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Has it finally happened – has GDPR killed off web analytics in the European Union? No, probably not. But the updated local guidelines might mean that your data collecting in Google Analytics is not GDPR compliant in some markets – unless you take the right precautions as soon as possible.  

Let us start by saying that there is no need to panic. If you are feeling unsure about your Google Analytics setup, this might be the best time to get some help. In this blog, I explain what is happening with Google Analytics, which companies and countries are affected by this development, and what you need to focus on right now.  

What exactly is happening with Google Analytics? 

Ever since GDPR was launched in the European Union, there have been some doubts regarding what data you are allowed to collect with and without consent.  

Germany, Switzerland, and the Netherlands decided early on to set higher standards for the use of Google Analytics and other tracking tools and services. France, Austria, and Italy made the same conclusion. When The Danish Data Protection Agency released new guidelines regarding GDPR and Google Analytics, Denmark became the latest country to deem the usage of Google Analytics unlawful - when it’s not used correctly, that is. If you are not able to take the necessary precautions, you must stop using Google Analytics in Denmark and find a new tool to use. google-rezised

And that is the most important thing to keep in mind: Google Analytics is not “illegal” to use, and it can still be GDPR compliant, if you have the correct setup. This means that you need to consider the following factors before you continue to collect data in the above mentioned countries. 

If your company is active in several markets, and especially if you have operations outside of the EU, you need to pay even closer attention to your cookie management, data, and how you track visitors on your website. The US and the European Union are currently negotiating Privacy Shield 2.0, but a final data agreement is most likely not going to come until March 2023. 

How to make Google Analytics GDPR compliant

Here's how you can make sure your website and tracking is up to code: 

Cookie Consent Management – Take your cookies seriously  
  • Make sure your website’s cookie consent management is up to par with local regulations. 
  • Consider using a third-party tool to manage consent and cookies in all markets - but especially in markets such as Germany, France, Switzerland, Austria, and Denmark (we will update when and if more countries follow suit).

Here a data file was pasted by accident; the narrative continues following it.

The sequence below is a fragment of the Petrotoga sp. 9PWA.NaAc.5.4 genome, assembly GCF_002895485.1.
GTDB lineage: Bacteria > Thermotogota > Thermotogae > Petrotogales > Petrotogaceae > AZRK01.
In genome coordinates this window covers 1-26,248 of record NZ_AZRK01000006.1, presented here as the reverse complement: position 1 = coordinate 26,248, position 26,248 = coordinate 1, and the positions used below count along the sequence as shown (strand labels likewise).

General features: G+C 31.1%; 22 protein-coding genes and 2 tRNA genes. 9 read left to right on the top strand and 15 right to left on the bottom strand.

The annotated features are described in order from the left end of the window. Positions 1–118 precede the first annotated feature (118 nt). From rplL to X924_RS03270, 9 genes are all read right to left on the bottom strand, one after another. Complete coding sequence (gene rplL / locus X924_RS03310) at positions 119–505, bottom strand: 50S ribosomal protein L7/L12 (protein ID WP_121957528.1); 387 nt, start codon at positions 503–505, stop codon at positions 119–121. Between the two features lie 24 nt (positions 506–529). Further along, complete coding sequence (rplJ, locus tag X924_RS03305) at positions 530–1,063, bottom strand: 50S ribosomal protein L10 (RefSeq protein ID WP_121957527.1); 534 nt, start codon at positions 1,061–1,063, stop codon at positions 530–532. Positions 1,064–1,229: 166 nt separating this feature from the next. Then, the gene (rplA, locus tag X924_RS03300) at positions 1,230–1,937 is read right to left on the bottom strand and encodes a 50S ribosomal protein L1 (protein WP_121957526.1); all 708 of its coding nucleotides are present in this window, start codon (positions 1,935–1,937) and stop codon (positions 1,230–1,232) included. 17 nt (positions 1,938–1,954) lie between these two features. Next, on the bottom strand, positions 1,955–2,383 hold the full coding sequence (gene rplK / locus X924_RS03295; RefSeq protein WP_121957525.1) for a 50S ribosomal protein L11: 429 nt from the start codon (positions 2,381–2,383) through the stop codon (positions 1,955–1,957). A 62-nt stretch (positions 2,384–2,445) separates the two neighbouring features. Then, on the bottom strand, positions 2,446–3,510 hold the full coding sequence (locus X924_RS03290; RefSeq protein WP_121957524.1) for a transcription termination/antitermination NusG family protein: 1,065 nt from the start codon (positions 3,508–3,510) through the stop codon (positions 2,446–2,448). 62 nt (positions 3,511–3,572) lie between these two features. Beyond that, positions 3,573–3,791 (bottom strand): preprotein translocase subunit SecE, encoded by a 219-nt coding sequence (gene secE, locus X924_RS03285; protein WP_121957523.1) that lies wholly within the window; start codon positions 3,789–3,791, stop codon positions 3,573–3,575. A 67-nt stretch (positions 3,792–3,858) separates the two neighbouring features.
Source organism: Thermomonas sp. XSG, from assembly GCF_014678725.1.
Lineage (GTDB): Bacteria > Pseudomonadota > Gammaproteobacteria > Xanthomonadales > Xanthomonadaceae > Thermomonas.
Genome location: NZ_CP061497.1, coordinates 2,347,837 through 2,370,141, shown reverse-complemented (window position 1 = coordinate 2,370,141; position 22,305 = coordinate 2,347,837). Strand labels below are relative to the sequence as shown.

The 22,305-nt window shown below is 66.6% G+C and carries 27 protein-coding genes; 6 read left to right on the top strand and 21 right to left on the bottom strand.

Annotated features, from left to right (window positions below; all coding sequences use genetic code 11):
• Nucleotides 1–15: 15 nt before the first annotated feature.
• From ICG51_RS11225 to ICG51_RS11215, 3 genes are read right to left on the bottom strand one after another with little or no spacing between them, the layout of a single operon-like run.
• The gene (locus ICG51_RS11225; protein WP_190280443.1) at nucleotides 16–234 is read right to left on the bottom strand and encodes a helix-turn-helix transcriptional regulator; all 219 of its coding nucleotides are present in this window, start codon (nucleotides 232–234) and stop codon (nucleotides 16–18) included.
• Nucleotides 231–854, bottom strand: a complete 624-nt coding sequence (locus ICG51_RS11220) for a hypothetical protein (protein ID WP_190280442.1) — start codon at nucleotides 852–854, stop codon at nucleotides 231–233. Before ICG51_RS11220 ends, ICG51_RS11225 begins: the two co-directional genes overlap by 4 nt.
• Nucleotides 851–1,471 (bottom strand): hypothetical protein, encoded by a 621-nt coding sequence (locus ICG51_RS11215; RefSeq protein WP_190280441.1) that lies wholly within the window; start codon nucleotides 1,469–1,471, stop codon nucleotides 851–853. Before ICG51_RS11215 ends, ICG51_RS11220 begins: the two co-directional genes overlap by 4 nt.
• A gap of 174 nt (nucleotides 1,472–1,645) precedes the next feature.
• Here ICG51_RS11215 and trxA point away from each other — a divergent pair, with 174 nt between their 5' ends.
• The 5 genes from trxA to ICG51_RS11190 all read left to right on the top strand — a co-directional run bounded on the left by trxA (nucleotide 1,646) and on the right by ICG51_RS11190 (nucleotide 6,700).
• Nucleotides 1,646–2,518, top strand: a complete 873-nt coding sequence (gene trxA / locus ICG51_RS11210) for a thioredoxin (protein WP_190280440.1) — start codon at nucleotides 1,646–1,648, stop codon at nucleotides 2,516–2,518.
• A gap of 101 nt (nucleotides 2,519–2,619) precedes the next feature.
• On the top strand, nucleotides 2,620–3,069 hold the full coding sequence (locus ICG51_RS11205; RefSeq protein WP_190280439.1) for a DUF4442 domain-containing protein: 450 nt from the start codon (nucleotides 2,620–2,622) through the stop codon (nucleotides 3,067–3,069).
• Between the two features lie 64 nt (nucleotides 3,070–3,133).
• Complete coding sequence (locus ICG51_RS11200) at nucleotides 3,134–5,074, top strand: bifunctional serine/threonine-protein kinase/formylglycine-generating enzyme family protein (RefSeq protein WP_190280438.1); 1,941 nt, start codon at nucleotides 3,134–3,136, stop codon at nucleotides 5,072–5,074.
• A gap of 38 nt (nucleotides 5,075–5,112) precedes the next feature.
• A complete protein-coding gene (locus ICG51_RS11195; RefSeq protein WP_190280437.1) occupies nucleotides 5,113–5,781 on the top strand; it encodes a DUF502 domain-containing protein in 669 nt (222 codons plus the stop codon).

• We recommend using a tool such as Onetrust and Cookiebot to manage your cookies. Do you need help implementing or choosing a tool? Columbus has helped many companies with their cookie consent management – contact us for more information.  
Google Analytics 4 – It’s time to update  
  • If you want to use Google Analytics, only use Google Analytics 4 (GA4). 
  • Make sure that data sharing with other tools, like Google Signals, is disabled. 
  • If your GA4 setup is completed and functioning according to your wishes, stop collecting data in Google Analytics UA immediately (but do not delete old data, this might come in handy later).  
  • If you are not using Google Analytics 4, we recommend that you implement it as soon as possible. We have hosted a seminar on the topic, you can watch it here (for free, of course!).  
Server-side tracking– A wise investment  
  • Consider server-side tracking: this is much more flexible and offers the possibility to track with a privacy first objective.  
  • Though server-side tracking is a larger project with some additional cost, it will be worth it in the long run. 
Look into other tracking tools– Google Analytics is not the be-all and end-all  
  • You might want to consider using other tracking tools instead of Google Analytics. There are many tools that you can host in your own infrastructure and gives you complete ownership of your data, for example Matamo.  
  • These tools do not integrate into Google’s other tools, such as Google Ads and Google Search console, but they are still viable options to consider.  

It’s important to update your Google Analytics setup - not only to be compliant, but also to get the most out of your data. This is also a good time to ask yourself what you actually need to measure, and what you have been measuring “just in case”.  

What happens now? 
It’s hard to say what is going to be happen next, and if more countries are going to interpret GDPR in the same way as The Danish Data Protection Agency. What we do know, is that it’s always important to keep yourself, and your tools, updated. We will follow the development of this topic closely. Contact us today if you would like to know more about how to collect data in a GDPR compliant way.  

 

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